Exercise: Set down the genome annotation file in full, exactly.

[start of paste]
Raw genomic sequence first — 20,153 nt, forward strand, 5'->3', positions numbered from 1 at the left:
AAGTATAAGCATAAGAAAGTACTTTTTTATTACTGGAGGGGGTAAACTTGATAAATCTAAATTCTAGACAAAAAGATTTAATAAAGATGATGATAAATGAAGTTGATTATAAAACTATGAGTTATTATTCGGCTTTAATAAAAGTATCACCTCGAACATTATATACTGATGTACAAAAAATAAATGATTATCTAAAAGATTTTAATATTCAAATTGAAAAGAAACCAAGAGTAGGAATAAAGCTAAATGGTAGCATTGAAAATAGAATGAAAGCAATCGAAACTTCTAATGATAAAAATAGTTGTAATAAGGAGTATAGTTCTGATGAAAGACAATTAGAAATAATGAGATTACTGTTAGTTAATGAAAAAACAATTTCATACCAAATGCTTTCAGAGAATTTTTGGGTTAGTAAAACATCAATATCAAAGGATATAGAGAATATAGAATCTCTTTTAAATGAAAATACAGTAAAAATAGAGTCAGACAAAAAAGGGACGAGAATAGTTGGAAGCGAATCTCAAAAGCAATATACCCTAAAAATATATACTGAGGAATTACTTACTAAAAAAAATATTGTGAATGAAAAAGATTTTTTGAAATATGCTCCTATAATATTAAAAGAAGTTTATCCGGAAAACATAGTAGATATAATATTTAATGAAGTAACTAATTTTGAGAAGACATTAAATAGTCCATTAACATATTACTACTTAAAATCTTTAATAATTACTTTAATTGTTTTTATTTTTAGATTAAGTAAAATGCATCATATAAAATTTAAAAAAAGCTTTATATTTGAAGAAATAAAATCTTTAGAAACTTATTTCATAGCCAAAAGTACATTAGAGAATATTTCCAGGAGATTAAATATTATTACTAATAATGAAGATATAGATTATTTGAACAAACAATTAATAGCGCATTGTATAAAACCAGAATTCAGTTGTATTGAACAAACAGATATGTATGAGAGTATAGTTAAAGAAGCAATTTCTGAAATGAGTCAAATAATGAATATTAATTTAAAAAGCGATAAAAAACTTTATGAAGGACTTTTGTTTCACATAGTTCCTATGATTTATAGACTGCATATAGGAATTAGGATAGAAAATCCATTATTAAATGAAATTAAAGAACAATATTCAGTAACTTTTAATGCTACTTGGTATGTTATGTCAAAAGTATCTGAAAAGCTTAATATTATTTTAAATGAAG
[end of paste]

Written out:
Raw genomic sequence first — 20,153 nt, forward strand, 5'->3', positions numbered from 1 at the left:
AAGTATAAGCATAAGAAAGTACTTTTTTATTACTGGAGGGGGTAAACTTGATAAATCTAAATTCTAGACAAAAAGATTTAATAAAGATGATGATAAATGAAGTTGATTATAAAACTATGAGTTATTATTCGGCTTTAATAAAAGTATCACCTCGAACATTATATACTGATGTACAAAAAATAAATGATTATCTAAAAGATTTTAATATTCAAATTGAAAAGAAACCAAGAGTAGGAATAAAGCTAAATGGTAGCATTGAAAATAGAATGAAAGCAATCGAAACTTCTAATGATAAAAATAGTTGTAATAAGGAGTATAGTTCTGATGAAAGACAATTAGAAATAATGAGATTACTGTTAGTTAATGAAAAAACAATTTCATACCAAATGCTTTCAGAGAATTTTTGGGTTAGTAAAACATCAATATCAAAGGATATAGAGAATATAGAATCTCTTTTAAATGAAAATACAGTAAAAATAGAGTCAGACAAAAAAGGGACGAGAATAGTTGGAAGCGAATCTCAAAAGCAATATACCCTAAAAATATATACTGAGGAATTACTTACTAAAAAAAATATTGTGAATGAAAAAGATTTTTTGAAATATGCTCCTATAATATTAAAAGAAGTTTATCCGGAAAACATAGTAGATATAATATTTAATGAAGTAACTAATTTTGAGAAGACATTAAATAGTCCATTAACATATTACTACTTAAAATCTTTAATAATTACTTTAATTGTTTTTATTTTTAGATTAAGTAAAATGCATCATATAAAATTTAAAAAAAGCTTTATATTTGAAGAAATAAAATCTTTAGAAACTTATTTCATAGCCAAAAGTACATTAGAGAATATTTCCAGGAGATTAAATATTATTACTAATAATGAAGATATAGATTATTTGAACAAACAATTAATAGCGCATTGTATAAAACCAGAATTCAGTTGTATTGAACAAACAGATATGTATGAGAGTATAGTTAAAGAAGCAATTTCTGAAATGAGTCAAATAATGAATATTAATTTAAAAAGCGATAAAAAACTTTATGAAGGACTTTTGTTTCACATAGTTCCTATGATTTATAGACTGCATATAGGAATTAGGATAGAAAATCCATTATTAAATGAAATTAAAGAACAATATTCAGTAACTTTTAATGCTACTTGGTATGTTATGTCAAAAGTATCTGAAAAGCTTAATATTATTTTAAATGAAG